The United Federated Forces of the Symbionese Liberation Army was an American self-styled left-wing revolutionary organization active between 1973 and 1975 that considered itself a vanguard army. The group committed bank robberies, two murders, and other acts of violence, the SLA became internationally notorious for the kidnapping of heiress Patty Hearst, abducting the 19-year-old from Berkeley, California. Interest increased when Hearst, in audiotaped messages delivered to news media. Hearst said that members of the terrorist group threatened to kill her, held her in close confinement and this political symbiosis DeFreeze describes means the unity of all left-wing struggles, anti-racist, anti-capitalist, and others. DeFreeze wanted all races and ages to fight together in a united front. DeFreeze was the SLAs only black member and his seven-headed SLA cobra symbol was based on the seven principles of Kwanzaa, with each head representing a principle. The Swahili words for these seven principles are, Kujichagulia, Ujamaa, Kuumba, the particular graphic of the seven-headed cobra used by the SLA may have been copied from an illustration in The Lost Continent of Mu by James Churchward.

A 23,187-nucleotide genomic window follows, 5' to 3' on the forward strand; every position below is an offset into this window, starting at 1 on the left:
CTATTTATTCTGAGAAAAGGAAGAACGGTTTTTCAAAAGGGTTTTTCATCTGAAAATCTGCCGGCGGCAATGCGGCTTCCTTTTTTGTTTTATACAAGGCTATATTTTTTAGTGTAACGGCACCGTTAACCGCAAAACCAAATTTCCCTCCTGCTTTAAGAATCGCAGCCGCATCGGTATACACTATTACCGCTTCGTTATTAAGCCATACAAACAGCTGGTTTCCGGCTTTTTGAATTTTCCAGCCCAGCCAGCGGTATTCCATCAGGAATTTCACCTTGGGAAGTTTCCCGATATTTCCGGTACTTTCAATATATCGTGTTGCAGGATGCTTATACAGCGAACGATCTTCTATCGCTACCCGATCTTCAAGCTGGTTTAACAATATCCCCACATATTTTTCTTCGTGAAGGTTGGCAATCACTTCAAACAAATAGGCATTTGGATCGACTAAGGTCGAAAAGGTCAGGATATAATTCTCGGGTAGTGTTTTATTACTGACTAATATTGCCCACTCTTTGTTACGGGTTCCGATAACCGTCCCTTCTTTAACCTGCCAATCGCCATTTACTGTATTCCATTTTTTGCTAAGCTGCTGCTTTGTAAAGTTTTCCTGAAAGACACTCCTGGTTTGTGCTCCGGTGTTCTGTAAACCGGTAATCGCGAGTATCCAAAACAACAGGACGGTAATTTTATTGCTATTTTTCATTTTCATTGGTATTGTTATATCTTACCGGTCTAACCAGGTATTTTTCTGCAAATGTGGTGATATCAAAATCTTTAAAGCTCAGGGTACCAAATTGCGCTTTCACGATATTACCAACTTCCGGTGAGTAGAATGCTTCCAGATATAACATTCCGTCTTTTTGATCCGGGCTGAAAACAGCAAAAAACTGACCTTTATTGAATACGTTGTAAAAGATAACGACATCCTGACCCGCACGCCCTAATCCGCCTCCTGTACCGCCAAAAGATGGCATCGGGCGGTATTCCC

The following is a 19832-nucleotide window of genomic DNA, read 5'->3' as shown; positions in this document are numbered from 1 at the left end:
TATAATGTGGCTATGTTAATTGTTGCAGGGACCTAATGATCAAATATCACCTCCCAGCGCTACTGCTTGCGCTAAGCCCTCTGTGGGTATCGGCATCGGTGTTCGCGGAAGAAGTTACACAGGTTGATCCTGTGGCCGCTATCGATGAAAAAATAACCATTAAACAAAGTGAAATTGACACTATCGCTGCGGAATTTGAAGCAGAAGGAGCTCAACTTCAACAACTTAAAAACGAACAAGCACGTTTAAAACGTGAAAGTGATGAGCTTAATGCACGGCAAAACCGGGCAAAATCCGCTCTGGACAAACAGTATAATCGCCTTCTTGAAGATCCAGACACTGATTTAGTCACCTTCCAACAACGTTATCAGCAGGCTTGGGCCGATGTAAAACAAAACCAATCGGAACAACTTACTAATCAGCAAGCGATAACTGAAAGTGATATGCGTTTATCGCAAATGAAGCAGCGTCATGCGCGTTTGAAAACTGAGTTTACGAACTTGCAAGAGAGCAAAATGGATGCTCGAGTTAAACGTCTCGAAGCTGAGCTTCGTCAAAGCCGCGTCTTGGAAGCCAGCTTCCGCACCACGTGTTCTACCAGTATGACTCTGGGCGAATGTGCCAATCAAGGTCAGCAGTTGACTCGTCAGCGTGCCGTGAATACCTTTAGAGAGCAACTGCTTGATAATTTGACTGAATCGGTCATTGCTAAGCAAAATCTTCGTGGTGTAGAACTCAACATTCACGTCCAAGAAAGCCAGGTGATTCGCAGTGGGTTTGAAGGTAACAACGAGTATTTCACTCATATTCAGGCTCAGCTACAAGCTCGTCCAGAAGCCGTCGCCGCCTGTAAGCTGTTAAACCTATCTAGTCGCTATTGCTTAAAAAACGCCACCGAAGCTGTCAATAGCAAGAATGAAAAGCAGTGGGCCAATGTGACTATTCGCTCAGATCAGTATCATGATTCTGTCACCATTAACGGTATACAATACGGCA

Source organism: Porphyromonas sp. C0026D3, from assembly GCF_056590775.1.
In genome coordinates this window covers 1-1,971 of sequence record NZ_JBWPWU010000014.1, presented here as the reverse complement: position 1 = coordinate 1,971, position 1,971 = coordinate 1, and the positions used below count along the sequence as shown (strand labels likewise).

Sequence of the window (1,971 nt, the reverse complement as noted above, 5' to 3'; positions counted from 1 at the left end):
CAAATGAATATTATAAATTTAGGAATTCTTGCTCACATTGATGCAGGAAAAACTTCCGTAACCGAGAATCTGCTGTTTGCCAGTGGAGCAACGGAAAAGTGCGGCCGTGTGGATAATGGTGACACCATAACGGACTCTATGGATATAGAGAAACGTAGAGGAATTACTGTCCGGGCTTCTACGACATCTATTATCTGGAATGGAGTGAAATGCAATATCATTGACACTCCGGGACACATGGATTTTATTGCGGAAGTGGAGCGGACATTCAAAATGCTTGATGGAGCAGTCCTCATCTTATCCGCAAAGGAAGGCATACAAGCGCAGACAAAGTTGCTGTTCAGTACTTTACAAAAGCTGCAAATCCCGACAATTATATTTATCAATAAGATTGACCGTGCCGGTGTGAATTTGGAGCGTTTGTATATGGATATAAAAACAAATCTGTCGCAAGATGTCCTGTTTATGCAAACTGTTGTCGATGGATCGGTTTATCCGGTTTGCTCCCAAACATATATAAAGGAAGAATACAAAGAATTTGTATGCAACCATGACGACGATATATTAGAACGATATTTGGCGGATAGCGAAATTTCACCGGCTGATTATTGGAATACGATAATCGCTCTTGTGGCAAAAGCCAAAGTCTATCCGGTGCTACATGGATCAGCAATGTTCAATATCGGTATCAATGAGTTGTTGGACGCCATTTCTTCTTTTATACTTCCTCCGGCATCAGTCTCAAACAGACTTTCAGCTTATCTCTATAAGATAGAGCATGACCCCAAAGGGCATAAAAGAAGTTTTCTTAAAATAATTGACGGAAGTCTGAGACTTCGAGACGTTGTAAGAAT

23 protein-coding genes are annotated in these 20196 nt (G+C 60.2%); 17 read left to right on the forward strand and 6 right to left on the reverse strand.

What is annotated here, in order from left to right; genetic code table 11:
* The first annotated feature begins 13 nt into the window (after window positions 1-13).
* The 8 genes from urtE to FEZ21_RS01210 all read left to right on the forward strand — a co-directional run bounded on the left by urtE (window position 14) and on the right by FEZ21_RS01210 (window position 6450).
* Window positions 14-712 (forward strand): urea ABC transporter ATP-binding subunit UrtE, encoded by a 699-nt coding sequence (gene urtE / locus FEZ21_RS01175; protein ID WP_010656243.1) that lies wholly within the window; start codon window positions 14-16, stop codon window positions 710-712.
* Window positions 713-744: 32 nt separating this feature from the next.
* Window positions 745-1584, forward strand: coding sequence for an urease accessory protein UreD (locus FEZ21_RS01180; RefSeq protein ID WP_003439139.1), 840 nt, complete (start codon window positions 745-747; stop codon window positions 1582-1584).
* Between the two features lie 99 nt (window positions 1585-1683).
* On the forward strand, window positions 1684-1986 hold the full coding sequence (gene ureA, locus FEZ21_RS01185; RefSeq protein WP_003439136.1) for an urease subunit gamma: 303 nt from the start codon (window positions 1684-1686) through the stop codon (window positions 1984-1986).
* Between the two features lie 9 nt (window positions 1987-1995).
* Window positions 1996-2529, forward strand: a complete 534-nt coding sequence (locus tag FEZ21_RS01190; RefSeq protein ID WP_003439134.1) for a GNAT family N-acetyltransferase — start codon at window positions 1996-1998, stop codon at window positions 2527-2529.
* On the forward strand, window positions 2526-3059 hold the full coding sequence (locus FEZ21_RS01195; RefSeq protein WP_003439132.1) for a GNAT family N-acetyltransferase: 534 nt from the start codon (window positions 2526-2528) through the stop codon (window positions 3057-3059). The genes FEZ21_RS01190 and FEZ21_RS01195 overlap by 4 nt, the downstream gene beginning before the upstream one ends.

The SLA formed as a result of the prison visitation programs of the radical left-wing group Venceremos Organization, some activists within the New Left and the social justice movements compared the U. S. prison system to concentration camps designed to oppress African Americans. They believed that a majority of African-American convicts were political prisoners, group member Willie Wolfe developed this ideology into a plan for action, linking student activists with prison militants. The SLA formed after the escape from prison by Donald DeFreeze and he had been serving five-to-15 years for robbing a prostitute. DeFreeze took the name Cinque from the leader of the rebellion who took over the slave ship Amistad in 1839. DeFreeze escaped from Soledad State Prison on March 5,1973, DeFreeze has been accused by some sources of being an informant from 1967 to 1969 for the Public Disorder Intelligence Unit of the Los Angeles Police Department. He sought refuge among these contacts, and ended up at a known as Peking House in the San Francisco Bay Area.
For some time he shared living quarters with future SLA members Willie Wolfe and Russell Little, DeFreeze and Soltysik became lovers and began to outline the plans for founding the Symbionese Nation. The hollow-point bullets used to kill Foster had been packed with cyanide, the SLA had condemned Foster for his plan to introduce identification cards into Oakland schools, calling him fascist. In fact, Foster had opposed the use of cards in his schools. An African American, Foster was popular on the Left and in the black community, on January 10,1974, Joseph Remiro and Russell Little were arrested and charged with Fosters murder, and initially both men were convicted of murder. Both men received sentences of life imprisonment, seven years later, on June 5,1981, Littles conviction was overturned by the California Court of Appeal, and he was acquitted in a retrial in Monterey County
1906 San Francisco earthquake